Can someone tell where are these O2 sensor located. I am afraid this may be caused by loose connection or so. Just to add, my car got a wash yesterday and I remember guy cleaning bonnet area with compressed air (or water). :sad:

 

P.S. this time I am ruling out battery as problem since I have driven car for good amount (400km in 2 weeks against 100km in a month) recently.

There are 2 o2 sensors on my 2014 spark. The first is accessible under the hood in front of the engine and under the heatsheild covering the exhaust. It comes out of the exhaust just before the first big catalytic converter. The second o2 sensor is under the car in the middle of the exhaust, near the oil pan area. This is the post catalytic converter and likely the one you are interested in as it should be sensor 2 (further downstream)

 

If you rule out a wiring issue and determine the sensor is still good, it may be a bad catalytic converter. You can replace the converter or put an anti spark plug fouler on the end to bring the o2 sensor further out of the exhaust so it picks up less emissions and doesn't trigger a code. 

 

I found this, it may be helpful as well:

 

Take the sensors from bank 2 and swap them with bank 1, clear the code and drive around, if the code comes up as bank 2 again, you'll know it's the cat, if the code comes up as bank 1 it's the sensors. the sensors can be tested with a multimeter, checking resistance on each pin.

 

Hope this helps out!

Edited by LittleBlue!
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1 hour ago, LittleBlue! said:

There are 2 o2 sensors on my 2014 spark. The first is accessible under the hood in front of the engine and under the heatsheild covering the exhaust. It comes out of the exhaust just before the first big catalytic converter. The second o2 sensor is under the car in the middle of the exhaust, near the oil pan area. This is the post catalytic converter and likely the one you are interested in as it should be sensor 2 (further downstream)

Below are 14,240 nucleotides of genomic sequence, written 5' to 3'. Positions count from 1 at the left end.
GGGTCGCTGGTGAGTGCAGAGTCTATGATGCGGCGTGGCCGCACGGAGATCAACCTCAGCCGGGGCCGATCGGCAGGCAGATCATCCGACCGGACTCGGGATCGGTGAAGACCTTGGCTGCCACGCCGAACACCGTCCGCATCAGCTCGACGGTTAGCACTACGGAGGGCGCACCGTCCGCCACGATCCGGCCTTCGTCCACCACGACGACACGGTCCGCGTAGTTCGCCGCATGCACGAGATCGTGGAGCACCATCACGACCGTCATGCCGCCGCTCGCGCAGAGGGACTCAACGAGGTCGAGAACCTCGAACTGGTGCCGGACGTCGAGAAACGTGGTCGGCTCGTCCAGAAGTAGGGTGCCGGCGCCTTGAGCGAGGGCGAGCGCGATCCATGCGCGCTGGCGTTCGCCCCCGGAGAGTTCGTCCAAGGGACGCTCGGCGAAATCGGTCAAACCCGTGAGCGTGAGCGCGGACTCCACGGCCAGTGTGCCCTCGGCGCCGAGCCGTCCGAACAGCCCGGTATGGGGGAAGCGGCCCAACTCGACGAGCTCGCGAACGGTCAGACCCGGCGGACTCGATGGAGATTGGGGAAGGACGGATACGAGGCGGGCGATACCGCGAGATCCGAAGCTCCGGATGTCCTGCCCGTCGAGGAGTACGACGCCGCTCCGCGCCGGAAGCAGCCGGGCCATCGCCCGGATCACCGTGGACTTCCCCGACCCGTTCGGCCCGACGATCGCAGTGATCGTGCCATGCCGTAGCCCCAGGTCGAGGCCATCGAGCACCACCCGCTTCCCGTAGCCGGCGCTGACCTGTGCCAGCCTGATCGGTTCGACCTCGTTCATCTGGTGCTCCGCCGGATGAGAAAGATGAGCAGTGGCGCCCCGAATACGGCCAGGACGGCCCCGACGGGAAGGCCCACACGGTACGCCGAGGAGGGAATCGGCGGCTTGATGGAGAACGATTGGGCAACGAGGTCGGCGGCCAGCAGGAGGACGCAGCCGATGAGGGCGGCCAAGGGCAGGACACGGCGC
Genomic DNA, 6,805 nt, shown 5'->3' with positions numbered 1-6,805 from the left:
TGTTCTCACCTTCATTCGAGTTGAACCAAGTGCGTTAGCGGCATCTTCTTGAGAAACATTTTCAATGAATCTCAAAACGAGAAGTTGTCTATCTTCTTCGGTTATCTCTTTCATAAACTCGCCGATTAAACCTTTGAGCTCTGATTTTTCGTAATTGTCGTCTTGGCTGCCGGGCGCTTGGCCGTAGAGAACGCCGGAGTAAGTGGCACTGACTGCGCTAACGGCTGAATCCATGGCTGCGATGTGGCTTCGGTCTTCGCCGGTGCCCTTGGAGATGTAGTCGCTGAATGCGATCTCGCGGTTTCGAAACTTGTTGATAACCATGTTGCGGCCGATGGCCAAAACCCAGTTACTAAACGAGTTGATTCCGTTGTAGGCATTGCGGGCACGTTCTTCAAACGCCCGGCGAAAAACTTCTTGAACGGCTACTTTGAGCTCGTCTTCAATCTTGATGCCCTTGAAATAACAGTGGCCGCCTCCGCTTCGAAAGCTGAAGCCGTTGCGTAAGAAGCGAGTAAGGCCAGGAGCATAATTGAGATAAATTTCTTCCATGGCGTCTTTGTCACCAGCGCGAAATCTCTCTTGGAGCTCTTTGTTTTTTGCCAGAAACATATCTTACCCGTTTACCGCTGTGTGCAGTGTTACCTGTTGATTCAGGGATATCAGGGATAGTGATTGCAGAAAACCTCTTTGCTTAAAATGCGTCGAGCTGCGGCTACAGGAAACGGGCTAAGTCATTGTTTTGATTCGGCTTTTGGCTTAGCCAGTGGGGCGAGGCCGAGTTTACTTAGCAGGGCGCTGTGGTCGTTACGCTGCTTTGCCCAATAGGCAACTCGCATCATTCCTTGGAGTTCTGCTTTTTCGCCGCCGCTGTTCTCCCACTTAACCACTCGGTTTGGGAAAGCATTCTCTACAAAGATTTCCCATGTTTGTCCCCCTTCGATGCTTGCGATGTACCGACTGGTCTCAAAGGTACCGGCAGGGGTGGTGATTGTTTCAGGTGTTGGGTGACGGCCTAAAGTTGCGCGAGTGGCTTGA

If you rule out a wiring issue and determine the sensor is still good, it may be a bad catalytic converter. You can replace the converter or put an anti spark plug fouler on the end to bring the o2 sensor further out of the exhaust so it picks up less emissions and doesn't trigger a code. 

 

I found this, it may be helpful as well:

 

Take the sensors from bank 2 and swap them with bank 1, clear the code and drive around, if the code comes up as bank 2 again, you'll know it's the cat, if the code comes up as bank 1 it's the sensors. the sensors can be tested with a multimeter, checking resistance on each pin.

 

Hope this helps out!

Thanks LittleBlue.

 

I will certainly check which is easily accessible since I can't get a helping hand and I really novice for car working.

And yes, I am also following your turbo project. Wishing you good luck for that!!!

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Thanks LittleBlue, Bobby for your valuable suggestions.

So this time again it turned out a false alarm. :gaah: Today I went and 1st started looking for sensor location. Luckily, pointed sensor 1, although alarm was for sensor 2 which I can't able to see, it need car to be lifted up. Finally, decided to try my luck. Kept fingers crossed, turned engine and the ugly "Yellow" check engine light is gone. Cleared P0138 via obd adaptor and turned engine again to verify and its all good.

Thanks to this episode, I learnt a little about O2 sensor. Now, I assume that the water jet possibly hit the sensor and due to moisture it generated higher voltage than 0.3V and ECU estimated it error.

Keeping it under observation for driving some miles.